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‘Give It A Go’: Plea To Gisborne Residents Over Controversial Grey St Trial

Gisborne residents are being urged to see how it goes when it comes to the Grey St trial, a temporary structure aimed at encouraging locals to cycle and walk more.

The Streets for People initiative received a public backlash when construction started on the trial at the start of May.

An online petition attracted more than 600 signatures opposing the project.

During a council workshop on Thursday, Streets for People presented to the council on the project’s consultation process.

The group said only 4 per cent of the 252 people surveyed wanted the street left alone, while 60 per cent wanted improvements on the road for safety, cycling, walking and skating.

Temporary changes include making the Kahutia Street intersection as a left-hand-turn-only from either side, as well as new courtesy crossings, pedestrian crossings, dual cycleways, and a chicane to provide safer crossings and calmer traffic.

The project is 90 per cent funded by New Zealand Transport Agency (NZTA) and 10 per cent funded through Gisborne District Council.

Volunteer community group Tairāwhiti Adventure Trust is in charge of the project, which was initially estimated at costing $350,000, but is now set at $900,000.

These costs include implementing the trial and monitoring the project through cameras to measure its impact.

After the trial period, estimated between one to two years, a decision will be made to potentially make the structure permanent.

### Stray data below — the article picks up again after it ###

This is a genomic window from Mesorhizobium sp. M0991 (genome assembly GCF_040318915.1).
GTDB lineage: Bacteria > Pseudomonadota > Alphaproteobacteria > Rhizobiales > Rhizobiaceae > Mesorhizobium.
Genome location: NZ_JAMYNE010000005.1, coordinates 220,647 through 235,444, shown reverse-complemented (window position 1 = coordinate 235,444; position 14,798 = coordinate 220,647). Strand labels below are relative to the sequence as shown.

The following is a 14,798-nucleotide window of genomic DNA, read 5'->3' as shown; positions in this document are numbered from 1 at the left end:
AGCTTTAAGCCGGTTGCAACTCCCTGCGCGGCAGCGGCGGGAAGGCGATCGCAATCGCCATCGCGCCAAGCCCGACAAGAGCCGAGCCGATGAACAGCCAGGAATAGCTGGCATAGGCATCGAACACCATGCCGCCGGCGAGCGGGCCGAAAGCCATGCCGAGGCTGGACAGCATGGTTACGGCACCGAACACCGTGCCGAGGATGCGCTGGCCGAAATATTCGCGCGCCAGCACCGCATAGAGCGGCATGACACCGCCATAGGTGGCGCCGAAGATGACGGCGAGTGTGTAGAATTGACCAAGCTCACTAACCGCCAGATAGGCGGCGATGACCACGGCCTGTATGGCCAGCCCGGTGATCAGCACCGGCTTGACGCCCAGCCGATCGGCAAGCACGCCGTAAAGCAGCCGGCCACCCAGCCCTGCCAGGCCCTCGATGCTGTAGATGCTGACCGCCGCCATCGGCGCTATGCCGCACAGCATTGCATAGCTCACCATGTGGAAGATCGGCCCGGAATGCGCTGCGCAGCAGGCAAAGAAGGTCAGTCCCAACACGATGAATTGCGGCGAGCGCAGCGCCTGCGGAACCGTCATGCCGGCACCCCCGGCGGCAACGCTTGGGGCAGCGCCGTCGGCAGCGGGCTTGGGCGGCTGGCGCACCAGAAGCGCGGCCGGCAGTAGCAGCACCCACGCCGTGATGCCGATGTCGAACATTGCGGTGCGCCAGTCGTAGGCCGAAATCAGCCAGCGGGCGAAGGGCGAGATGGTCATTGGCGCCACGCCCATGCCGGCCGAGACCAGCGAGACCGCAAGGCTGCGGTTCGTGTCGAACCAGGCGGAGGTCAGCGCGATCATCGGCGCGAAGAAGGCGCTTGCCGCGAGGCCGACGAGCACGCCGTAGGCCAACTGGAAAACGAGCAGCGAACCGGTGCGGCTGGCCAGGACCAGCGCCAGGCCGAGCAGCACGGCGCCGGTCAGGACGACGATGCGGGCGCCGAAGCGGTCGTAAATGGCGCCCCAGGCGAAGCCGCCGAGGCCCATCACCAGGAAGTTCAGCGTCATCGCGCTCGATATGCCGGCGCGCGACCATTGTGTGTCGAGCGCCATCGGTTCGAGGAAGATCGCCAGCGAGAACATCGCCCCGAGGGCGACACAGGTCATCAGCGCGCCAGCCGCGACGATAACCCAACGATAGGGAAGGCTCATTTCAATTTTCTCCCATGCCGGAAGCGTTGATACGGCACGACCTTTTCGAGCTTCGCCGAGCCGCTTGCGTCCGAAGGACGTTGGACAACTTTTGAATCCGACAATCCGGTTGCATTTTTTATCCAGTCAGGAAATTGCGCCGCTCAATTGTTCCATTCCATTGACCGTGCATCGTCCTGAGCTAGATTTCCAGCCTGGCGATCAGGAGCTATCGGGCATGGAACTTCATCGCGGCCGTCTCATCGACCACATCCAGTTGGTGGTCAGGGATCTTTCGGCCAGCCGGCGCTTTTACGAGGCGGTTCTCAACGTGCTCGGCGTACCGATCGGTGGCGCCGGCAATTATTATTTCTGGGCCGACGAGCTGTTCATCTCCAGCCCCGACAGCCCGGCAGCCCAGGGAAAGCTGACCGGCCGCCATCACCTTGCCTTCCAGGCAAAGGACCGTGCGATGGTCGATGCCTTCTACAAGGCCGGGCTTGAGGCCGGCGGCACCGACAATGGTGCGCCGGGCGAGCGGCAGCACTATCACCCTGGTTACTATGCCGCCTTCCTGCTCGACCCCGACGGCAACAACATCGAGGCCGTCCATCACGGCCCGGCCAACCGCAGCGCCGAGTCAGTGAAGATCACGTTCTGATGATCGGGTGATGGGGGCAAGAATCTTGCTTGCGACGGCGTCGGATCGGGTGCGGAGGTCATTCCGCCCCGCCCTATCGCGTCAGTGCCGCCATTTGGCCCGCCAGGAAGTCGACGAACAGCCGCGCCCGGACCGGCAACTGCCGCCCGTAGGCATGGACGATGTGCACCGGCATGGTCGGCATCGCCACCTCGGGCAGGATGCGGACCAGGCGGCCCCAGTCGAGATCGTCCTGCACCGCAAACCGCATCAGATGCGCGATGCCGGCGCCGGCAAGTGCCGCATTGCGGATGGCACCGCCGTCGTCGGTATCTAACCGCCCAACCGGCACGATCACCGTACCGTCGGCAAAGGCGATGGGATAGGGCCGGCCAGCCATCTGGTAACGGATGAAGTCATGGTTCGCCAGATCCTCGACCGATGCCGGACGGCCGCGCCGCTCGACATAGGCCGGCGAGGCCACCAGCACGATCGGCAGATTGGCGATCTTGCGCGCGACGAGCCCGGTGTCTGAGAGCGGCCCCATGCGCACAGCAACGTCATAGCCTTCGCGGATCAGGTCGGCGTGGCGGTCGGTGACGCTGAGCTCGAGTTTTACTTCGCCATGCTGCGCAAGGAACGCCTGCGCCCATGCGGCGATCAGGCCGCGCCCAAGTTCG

NZ Transport Agency Waka Kotahi regional relationships director Linda Stewart said these changes and the initial disruption “always feels painful”.

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“It takes people time to adapt [people’s] behaviour and get used to a new environment.

Councillor Tony Robinson said he initially questioned the plan, but after speaking to the project engineer, he believed it was a great idea.

“Communities are always resistant to change . . . I think we should just soldier on and see where it lands,” he said.

Cr Debbie Gregory said at this stage, they could not say it didn’t work.

“I ask that people give it a go and see how it goes.”

Cr Collin Alder said he felt he had not been consulted in the process.

Cr Rob Telfer said he had received emails from affected businesses that were not consulted. Three affected businesses, with 44 staff between them, had lost three or four car parks along the street.

Tairāwhiti Adventure Trust’s Amy Spence said they met with all of the businesses owners to share the plans, but the owners had not communicated the plans with their staff.

“In regards to consultation, we also hosted two big street parties on Grey St with thousands of people at both of them.”

There had been consultations at a pizzeria, it had been on the radio, on social media, in the newspaper, and surveys had been done, she said.

She did not know what more they could have done.

Cr Andy Cranston and deputy mayor Josh Wharehinga expressed support for the vision and project, but addressed the need to get the process right.

Councillors Telfer and Cranston questioned how the structure was temporary when concrete had been used.

“There’s no way you’re going to remove the concrete and say ‘oh it was just temporary anyway’.

“That’s a massive misspend of money,” Cranston said.

Council infrastructure manager Dave Hadfield said adjustments could be made straight away if was about safety.

However, “if it’s an ‘I don’t like it thing’, that’s different.”

Mayor Rehette Stoltz said this was the first time the council had done a project this way.

“It’s the first time a community group, who has built the skate park and pump track and has done a lot of work for free, has taken this over, so there will definitely be lessons learned,” she said.

People can continue to submit their feedback for any potential changes to be made, Stoltz said.

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